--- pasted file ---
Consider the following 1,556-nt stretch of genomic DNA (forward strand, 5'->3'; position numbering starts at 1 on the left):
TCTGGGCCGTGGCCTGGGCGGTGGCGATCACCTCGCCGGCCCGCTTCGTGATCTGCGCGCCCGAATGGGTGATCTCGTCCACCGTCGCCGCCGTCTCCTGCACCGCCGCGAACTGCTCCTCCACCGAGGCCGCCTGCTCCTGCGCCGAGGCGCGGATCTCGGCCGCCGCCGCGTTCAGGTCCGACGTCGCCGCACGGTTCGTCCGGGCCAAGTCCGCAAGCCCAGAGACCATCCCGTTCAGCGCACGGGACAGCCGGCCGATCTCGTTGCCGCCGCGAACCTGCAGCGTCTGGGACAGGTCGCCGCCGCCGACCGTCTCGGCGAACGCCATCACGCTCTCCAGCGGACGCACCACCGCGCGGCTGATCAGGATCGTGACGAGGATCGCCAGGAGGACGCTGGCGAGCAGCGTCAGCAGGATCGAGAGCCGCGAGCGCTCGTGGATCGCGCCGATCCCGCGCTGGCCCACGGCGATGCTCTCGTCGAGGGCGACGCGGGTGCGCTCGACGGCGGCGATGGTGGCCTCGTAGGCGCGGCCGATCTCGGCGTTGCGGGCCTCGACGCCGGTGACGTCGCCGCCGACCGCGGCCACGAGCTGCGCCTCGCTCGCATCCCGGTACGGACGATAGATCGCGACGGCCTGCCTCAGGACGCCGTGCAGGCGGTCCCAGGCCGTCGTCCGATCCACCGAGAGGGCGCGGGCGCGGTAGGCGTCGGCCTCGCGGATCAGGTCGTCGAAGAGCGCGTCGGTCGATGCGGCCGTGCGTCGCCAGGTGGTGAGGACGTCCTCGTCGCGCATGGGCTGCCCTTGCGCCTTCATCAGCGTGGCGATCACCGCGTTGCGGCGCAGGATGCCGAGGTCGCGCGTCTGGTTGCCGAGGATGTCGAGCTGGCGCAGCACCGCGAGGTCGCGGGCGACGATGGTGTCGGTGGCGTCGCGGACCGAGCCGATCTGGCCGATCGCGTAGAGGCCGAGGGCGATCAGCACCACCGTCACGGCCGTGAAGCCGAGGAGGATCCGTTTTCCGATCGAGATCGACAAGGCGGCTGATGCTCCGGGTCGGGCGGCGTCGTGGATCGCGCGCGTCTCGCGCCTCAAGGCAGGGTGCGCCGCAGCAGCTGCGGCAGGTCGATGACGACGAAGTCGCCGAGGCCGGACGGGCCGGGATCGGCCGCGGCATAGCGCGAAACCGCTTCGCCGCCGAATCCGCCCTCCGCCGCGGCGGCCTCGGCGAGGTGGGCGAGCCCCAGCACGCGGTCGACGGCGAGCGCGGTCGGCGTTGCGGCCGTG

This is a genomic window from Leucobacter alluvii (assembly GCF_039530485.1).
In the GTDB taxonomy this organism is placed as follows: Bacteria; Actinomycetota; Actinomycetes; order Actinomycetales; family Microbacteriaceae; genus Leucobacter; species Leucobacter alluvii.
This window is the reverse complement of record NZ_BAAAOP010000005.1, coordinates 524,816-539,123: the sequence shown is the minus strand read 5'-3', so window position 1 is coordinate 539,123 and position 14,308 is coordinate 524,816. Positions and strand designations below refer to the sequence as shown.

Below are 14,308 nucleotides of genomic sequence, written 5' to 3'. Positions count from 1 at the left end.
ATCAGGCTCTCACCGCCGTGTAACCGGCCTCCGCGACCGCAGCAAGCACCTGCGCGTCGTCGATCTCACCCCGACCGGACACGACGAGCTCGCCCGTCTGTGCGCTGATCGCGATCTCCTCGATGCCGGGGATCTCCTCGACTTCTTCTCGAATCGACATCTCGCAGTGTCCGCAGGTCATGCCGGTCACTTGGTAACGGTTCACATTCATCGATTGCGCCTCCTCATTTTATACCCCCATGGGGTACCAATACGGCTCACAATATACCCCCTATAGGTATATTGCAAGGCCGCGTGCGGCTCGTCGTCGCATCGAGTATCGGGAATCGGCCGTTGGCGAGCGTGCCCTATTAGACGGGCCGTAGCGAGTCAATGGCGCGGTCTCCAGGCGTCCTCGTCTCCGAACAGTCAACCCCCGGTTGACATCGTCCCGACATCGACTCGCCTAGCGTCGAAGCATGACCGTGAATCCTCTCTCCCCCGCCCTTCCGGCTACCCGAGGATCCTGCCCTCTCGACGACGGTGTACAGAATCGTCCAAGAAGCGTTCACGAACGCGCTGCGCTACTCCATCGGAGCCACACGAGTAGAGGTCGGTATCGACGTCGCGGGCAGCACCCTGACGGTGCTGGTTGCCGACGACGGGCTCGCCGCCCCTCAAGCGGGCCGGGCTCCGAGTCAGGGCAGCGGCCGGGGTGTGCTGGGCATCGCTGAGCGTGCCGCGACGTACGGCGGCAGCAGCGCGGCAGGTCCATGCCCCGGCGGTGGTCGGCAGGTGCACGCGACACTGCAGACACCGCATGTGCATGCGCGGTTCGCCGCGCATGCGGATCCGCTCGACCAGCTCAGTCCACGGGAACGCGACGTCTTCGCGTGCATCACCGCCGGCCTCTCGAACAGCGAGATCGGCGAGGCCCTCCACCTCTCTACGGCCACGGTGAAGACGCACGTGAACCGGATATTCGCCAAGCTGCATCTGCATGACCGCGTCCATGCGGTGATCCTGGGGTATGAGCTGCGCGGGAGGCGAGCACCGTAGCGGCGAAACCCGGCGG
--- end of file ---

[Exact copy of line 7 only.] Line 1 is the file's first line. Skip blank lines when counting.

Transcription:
ATCAGGCTCTCACCGCCGTGTAACCGGCCTCCGCGACCGCAGCAAGCACCTGCGCGTCGTCGATCTCACCCCGACCGGACACGACGAGCTCGCCCGTCTGTGCGCTGATCGCGATCTCCTCGATGCCGGGGATCTCCTCGACTTCTTCTCGAATCGACATCTCGCAGTGTCCGCAGGTCATGCCGGTCACTTGGTAACGGTTCACATTCATCGATTGCGCCTCCTCATTTTATACCCCCATGGGGTACCAATACGGCTCACAATATACCCCCTATAGGTATATTGCAAGGCCGCGTGCGGCTCGTCGTCGCATCGAGTATCGGGAATCGGCCGTTGGCGAGCGTGCCCTATTAGACGGGCCGTAGCGAGTCAATGGCGCGGTCTCCAGGCGTCCTCGTCTCCGAACAGTCAACCCCCGGTTGACATCGTCCCGACATCGACTCGCCTAGCGTCGAAGCATGACCGTGAATCCTCTCTCCCCCGCCCTTCCGGCTACCCGAGGATCCTGCCCTCTCGACGACGGTGTACAGAATCGTCCAAGAAGCGTTCACGAACGCGCTGCGCTACTCCATCGGAGCCACACGAGTAGAGGTCGGTATCGACGTCGCGGGCAGCACCCTGACGGTGCTGGTTGCCGACGACGGGCTCGCCGCCCCTCAAGCGGGCCGGGCTCCGAGTCAGGGCAGCGGCCGGGGTGTGCTGGGCATCGCTGAGCGTGCCGCGACGTACGGCGGCAGCAGCGCGGCAGGTCCATGCCCCGGCGGTGGTCGGCAGGTGCACGCGACACTGCAGACACCGCATGTGCATGCGCGGTTCGCCGCGCATGCGGATCCGCTCGACCAGCTCAGTCCACGGGAACGCGACGTCTTCGCGTGCATCACCGCCGGCCTCTCGAACAGCGAGATCGGCGAGGCCCTCCACCTCTCTACGGCCACGGTGAAGACGCACGTGAACCGGATATTCGCCAAGCTGCATCTGCATGACCGCGTCCATGCGGTGATCCTGGGGTATGAGCTGCGCGGGAGGCGAGCACCGTAGCGGCGAAACCCGGCGG